Sometime during yesterday morning the O'Reilley line repairer, whilst repairing the line between Harper's Ferry and Martinsburg, was shot at by Capt. Cook himself, whom he recognized.
The following is the number of killed and wounded during the recent insurrection; Killed, five citizens, fifteen insurgents. Wounded, three insurgents; prisoners five insurgents.
The prisoners have been committed to Charlestown jail to await the action of the grand jury, when they will be indicted and tried in a few days. The arrangement about the jurisdiction has been settled in this way. The local authorities are to try the prisoners for murder, and in the meanwhile the United States authorities will proceed on the charge of treason. Gov. Wise said to Mr. Oulds, the United States District Attorney, that he had no objection to the General Government proceeding against the prisoners--that is, what will be left of them by the time the Virginia authorities are done with them. Brown is better to-day, and has made a full confession of his operations.
Letter from Gerrit Smith to Captain John Brown.
Petersboro, June 4 '59.--Capt. John Brown--My Dear Friend: I wrote you a week ago, directing my letter to care of Mr. Kearney. He replied informing me that he had forwarded the letter to Washington. But as Mr. Morton received last evening a letter from Mr. Sanborn saying your address would be to your son's home, viz: West Andover, I therefore write you without delay, and direct my letter to your son. I have done what I could thus far for Kansas, and what I could to keep you at your Kansas work. Losses by endorsements and otherwise have brought me under heavy embarrassments the last two years, but I must continue to do in order to keep you at your Kansas work. I send you herewith my draft for $200. Let me hear from you on the receipt of this letter. You live in our hearts, and our prayer to God is, that you may have strength to continue in your Kansas work. My wife joins me in affectionate regard to you, dear John, whom we both hold in very high esteem.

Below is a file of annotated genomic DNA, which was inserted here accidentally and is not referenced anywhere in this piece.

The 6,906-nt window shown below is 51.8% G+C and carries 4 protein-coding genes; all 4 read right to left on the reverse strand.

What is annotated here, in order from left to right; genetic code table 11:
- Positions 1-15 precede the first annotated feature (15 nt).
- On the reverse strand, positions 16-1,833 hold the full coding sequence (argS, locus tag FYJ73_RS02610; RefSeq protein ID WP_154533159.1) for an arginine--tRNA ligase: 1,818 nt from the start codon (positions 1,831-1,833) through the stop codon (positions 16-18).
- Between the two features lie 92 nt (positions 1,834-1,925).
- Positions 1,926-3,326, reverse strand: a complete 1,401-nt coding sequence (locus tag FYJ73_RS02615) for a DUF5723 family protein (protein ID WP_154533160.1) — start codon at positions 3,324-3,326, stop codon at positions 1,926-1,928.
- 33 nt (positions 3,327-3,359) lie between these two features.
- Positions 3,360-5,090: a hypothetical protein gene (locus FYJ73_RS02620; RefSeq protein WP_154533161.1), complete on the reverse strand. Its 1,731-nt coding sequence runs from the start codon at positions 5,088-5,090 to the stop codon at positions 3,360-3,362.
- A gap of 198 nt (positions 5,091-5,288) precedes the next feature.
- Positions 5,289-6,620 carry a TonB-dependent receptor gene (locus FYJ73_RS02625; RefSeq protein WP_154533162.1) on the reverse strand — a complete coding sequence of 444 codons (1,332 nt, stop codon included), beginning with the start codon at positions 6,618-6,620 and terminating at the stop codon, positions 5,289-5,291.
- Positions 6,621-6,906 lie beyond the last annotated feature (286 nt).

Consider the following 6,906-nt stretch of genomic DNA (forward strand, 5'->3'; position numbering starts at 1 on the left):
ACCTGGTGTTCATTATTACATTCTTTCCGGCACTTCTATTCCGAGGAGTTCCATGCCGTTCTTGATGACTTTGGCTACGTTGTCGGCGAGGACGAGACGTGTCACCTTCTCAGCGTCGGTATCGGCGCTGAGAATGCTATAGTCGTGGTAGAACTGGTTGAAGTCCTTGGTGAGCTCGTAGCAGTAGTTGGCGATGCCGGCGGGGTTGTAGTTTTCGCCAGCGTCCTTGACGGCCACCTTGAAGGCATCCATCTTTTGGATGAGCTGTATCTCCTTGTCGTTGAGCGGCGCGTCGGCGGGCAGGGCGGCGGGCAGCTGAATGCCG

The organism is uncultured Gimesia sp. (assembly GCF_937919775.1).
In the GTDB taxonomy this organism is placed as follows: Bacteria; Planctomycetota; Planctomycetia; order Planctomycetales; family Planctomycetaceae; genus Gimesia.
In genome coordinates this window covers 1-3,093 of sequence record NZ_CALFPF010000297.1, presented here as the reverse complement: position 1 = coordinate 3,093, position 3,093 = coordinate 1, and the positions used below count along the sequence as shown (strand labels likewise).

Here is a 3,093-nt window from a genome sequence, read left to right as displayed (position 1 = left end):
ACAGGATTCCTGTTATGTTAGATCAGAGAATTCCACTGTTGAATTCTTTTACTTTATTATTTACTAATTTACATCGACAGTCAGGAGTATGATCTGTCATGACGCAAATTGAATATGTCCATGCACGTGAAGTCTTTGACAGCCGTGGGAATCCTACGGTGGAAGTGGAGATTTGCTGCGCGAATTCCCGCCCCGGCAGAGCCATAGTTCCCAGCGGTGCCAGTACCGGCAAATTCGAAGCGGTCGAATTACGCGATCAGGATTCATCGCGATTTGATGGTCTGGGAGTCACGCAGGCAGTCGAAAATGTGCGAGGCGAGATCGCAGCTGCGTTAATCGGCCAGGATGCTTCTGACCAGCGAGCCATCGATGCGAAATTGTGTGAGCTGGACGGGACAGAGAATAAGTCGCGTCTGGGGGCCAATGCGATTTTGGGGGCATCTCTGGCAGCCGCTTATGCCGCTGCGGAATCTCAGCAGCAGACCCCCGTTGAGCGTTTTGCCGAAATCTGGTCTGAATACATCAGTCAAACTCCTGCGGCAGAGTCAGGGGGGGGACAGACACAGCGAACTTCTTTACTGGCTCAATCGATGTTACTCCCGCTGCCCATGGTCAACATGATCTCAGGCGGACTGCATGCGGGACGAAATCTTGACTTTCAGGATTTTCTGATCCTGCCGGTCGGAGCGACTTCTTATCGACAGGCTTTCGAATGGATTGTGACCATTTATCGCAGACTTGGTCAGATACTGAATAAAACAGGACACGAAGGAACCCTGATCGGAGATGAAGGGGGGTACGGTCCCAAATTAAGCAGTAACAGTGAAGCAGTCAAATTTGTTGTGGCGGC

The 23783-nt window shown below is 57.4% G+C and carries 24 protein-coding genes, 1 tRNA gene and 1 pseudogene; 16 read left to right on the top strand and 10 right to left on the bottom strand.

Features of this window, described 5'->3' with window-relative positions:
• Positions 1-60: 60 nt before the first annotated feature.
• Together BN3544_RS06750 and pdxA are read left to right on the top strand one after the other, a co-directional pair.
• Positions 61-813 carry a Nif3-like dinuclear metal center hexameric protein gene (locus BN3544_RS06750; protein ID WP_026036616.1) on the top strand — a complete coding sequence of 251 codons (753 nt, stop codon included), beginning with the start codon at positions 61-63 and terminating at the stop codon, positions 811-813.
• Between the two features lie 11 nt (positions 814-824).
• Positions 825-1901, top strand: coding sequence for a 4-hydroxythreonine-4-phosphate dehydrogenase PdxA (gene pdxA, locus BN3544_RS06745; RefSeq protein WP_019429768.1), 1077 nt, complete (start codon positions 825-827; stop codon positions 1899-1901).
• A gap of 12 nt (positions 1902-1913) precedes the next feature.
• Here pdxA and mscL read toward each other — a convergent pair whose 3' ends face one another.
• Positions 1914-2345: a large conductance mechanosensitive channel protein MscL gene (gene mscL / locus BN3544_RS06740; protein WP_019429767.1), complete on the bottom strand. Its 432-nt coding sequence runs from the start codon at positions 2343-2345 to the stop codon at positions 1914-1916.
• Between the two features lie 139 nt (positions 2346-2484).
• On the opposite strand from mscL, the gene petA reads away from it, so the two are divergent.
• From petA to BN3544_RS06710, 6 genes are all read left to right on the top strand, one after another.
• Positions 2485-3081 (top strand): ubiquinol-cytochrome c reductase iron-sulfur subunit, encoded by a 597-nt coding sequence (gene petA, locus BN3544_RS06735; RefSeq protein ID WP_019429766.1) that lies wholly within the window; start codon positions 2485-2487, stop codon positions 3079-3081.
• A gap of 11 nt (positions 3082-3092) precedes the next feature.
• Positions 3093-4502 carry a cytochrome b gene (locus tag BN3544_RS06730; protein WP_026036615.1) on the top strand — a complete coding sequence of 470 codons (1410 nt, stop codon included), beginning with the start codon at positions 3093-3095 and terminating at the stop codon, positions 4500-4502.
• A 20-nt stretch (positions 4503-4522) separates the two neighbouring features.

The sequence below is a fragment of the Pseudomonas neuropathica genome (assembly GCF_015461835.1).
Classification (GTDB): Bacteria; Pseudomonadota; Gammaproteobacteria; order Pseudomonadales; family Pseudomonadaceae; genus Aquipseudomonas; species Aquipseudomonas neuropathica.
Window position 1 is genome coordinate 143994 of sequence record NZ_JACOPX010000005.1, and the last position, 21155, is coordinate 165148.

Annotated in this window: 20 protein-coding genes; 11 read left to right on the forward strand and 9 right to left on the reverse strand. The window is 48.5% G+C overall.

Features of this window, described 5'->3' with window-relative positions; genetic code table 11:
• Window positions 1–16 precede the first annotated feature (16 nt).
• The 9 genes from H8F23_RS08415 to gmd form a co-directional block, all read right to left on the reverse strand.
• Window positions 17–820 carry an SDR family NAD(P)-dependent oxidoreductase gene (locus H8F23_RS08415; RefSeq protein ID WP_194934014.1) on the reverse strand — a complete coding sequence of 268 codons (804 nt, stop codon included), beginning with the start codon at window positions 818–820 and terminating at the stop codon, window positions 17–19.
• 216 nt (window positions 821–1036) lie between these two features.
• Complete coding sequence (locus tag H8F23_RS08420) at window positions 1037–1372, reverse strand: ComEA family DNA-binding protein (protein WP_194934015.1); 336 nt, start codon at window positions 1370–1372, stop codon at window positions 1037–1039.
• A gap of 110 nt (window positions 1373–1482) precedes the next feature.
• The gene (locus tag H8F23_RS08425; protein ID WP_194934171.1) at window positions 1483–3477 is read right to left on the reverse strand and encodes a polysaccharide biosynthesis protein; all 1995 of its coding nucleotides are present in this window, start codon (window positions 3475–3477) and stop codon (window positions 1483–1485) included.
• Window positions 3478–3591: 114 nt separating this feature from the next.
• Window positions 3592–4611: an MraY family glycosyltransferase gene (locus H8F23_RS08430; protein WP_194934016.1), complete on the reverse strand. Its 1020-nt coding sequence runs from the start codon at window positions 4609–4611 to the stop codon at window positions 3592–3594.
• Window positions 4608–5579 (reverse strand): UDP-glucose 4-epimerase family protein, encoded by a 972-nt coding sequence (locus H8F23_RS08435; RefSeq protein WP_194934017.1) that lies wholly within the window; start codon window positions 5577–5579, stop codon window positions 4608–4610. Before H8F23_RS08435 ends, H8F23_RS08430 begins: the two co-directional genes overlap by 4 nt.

I suppose you put the Whitman note into Mr. Kearney's hands. It will be a great shame if Whitman does not pay it. What a noble man is Mr. Kearney ! How liberally he has contributed to keep you in your Kansas work!- - Your friend, "GERRIT SMITH."
On the back of this letter is endorsed - "Gerrit Smith answered June 17th and enclosed E. B. Whitman's note and H. Tubman's receipt."
Description of "Captain" John E. Cook.
Baltimore, Oct 20--The following description of "Captain" Cook, one of the leaders of the recent insurrection at Harper's Ferry, for the arrest of whom $1000 reward is offered, stands five feet four inches to give feet six inches in hight; [sic] weighs 132 pounds; walks with his breast projecting forward, and head leaning toward the right; has light hair, with a small growth around the upper lip; has a sallow complexion, and sharp, narrow face.